“There is no denying the fact: the climate crisis is here, and it is real.”
So opens Ivan Heng, the Founding Artistic Director of Wild Rice, when presenting the theatre’s newest play: Pulau Ujong / Island at the End. “What we choose to do, individually and collectively, could have more of an impact on the future than ever before.”
This statement captures the essence of Alfian Sa’at’s play very concisely. Not only is climate change very much imminent, but it’s also a complex issue that requires much more than individual action — it’s a global problem that needs a collective solution.
Central to conveying this idea is the structure of the play, set up as a series of interviews conducted with and speeches given by real people, reenacted on stage. It doesn’t sound very exciting, but it absolutely is; the sequence of the monologues and the resulting pacing of the play, engineered by Alfian Sa’at and brought to life by director Edith Podesta, evoke a sense of rising tension and urgency that keeps the audience enthralled throughout.
The speakers range from climate scientists, botanists and zoologists to environmental historians and activists, declaring their dreams for the future of Singapore’s environment and the world at large. They engage with climate change in different and occasionally questionable ways, showcasing a wide variety of opinions. This opens the audience’s eyes and ears to possible solutions to the climate crisis that they may not have considered or even encountered before, making it an effective format to deliver the play’s message.
The skilful acting and gorgeous costume design add another layer to this, making for such a striking performance that I came out of it reconsidering my dislike of monologues. Someone who stood out in particular is Al-Matin Yatim, who shows remarkable range by playing the Malayan tiger and one of the particularly aggressive crops with marvellous intensity, then his human acts with realistic restraint, slipping so wholeheartedly into each role that he seems to become a whole new actor with every appearance.
Besides the Malayan tiger and the energetic crops, other animals and plants take centre-stage during the play as well, alternating their stories with those of the human speakers. The actors make this a very enjoyable experience, the stories of polar bears, monkeys and trees tugging on heartstrings and making the audience audibly sniffle. It awakens a sense of care and responsibility in the spectators, with great potential to spring people into action.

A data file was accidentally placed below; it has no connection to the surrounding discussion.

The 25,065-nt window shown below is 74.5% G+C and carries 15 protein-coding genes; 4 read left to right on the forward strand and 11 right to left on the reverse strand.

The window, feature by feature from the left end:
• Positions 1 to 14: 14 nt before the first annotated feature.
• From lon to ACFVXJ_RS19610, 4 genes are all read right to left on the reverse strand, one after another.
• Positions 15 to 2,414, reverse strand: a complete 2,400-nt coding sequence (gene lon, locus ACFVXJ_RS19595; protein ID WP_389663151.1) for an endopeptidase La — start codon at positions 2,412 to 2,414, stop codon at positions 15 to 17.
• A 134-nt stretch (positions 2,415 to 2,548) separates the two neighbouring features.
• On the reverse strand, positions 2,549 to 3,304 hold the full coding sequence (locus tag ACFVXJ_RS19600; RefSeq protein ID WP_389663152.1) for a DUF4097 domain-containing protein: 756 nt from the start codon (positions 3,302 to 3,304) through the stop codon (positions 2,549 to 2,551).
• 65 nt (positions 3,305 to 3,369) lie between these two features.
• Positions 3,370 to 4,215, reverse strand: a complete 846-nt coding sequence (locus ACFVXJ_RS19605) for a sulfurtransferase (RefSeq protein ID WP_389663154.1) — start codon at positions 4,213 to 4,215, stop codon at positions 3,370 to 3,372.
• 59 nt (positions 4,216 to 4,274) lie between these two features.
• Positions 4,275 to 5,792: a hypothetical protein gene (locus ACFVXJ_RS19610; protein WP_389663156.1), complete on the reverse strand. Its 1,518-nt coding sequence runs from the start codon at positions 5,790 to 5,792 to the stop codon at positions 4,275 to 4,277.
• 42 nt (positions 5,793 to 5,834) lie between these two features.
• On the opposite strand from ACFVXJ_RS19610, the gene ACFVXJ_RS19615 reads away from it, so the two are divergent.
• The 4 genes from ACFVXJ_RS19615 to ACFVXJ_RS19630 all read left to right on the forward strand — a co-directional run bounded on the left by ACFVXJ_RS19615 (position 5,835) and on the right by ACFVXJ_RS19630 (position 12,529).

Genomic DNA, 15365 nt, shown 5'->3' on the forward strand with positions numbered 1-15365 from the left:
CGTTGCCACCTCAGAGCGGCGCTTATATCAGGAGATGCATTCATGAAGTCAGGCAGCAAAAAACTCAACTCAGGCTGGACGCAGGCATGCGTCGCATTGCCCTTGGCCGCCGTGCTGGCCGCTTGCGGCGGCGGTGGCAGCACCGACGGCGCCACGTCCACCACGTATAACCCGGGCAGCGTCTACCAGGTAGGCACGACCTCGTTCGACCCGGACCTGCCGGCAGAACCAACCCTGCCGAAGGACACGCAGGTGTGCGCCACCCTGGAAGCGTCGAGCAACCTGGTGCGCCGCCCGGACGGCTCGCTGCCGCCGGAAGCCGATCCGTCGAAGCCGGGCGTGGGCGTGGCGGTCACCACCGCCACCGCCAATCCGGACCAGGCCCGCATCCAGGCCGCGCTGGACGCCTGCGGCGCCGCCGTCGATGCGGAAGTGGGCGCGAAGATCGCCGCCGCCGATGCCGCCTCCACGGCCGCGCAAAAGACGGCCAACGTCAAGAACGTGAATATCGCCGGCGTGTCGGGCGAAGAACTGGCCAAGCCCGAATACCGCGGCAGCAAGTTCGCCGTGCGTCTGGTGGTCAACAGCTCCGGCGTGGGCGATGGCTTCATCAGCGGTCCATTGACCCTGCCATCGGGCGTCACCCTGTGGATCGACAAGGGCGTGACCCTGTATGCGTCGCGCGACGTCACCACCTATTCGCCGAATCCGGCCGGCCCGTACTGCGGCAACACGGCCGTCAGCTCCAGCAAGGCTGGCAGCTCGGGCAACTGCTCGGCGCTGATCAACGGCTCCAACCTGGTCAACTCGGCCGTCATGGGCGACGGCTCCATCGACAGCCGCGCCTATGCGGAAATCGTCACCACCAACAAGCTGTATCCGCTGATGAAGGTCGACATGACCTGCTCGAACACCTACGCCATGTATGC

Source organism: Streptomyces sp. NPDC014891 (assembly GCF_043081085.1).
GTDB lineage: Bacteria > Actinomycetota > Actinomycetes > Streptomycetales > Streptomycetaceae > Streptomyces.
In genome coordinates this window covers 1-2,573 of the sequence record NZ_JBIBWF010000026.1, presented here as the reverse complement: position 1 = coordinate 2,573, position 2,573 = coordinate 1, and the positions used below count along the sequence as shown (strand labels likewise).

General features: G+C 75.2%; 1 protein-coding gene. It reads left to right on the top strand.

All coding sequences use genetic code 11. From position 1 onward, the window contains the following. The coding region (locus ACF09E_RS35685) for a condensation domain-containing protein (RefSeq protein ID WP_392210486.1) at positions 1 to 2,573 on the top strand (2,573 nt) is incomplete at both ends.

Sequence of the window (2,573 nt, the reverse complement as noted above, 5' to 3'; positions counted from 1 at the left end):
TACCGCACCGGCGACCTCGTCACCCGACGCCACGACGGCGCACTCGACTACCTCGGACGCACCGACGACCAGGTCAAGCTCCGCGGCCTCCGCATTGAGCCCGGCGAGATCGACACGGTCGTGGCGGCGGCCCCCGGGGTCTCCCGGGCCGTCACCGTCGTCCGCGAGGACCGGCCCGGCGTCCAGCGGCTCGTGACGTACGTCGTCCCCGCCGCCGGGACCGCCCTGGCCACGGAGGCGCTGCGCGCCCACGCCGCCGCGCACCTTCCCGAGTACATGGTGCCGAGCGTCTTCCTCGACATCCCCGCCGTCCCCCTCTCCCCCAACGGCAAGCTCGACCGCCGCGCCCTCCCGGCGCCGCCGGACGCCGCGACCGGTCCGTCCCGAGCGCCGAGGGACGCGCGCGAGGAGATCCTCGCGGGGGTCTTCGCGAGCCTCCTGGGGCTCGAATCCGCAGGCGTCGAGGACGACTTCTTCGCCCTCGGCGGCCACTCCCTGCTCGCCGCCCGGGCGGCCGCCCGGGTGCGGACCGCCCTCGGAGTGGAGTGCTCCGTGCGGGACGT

On the flip side, these emotionally charged narratives also instil something else in the audience: feelings of both pity and guilt. The way these narratives are delivered contrasts rather strongly with the more composed human monologues. Where the zoologist speeches and activist interviews feel nuanced, the voices of the “natural world” take on a sharp edge that leaves no doubt: humans are a destructive force and the environment would be better off without us.
This is a rather strange choice considering the playwright’s aim — to dismantle the idea of “us” vs. “them” and show that humans are just as much a part of nature as every other creature. The central message of the play is muddled by the animals’ insistence that humans are essentially bad and that the world would be “heaven” without us in it.
Superimposing this radical voice on animals and plants not only simplifies their complex experiences, romanticising them to an extent, but also presents their narratives as objective reality, the indisputable feelings of the natural world. In contrast, human opinions remain just that — opinions, subjective and questionable. After each speaker leaves the stage, having shared their hopes and dreams for the future, our restored faith in humanity is shattered again by another story of despair and cruelty.
The playwright thus conveys the message that no matter how hard humans try to come up with a solution, we irreparably have a negative impact on the environment, and should interact with it as little as possible. This is a harmful conclusion to draw, potentially pushing people to think along ecofascist lines; it may not be the aim of the play to encourage this, but the more heart-wrenching monologues make it easy to slip into this interpretation.
Ultimately, what you take away from Pulau Ujong is up to you — its goal is to inspire, to diminish the gap between “us” and “them” and to encourage hope and action. It may not convey this message as strongly as it could, but its aim and its fantastic production make it an important, mesmerising and conversation-starting performance that’s absolutely worth seeing.
by Wild Rice
Date: 20 Sep 2022
Venue: Wild Rice @ Funan, Ngee Ann Kongsi Theatre
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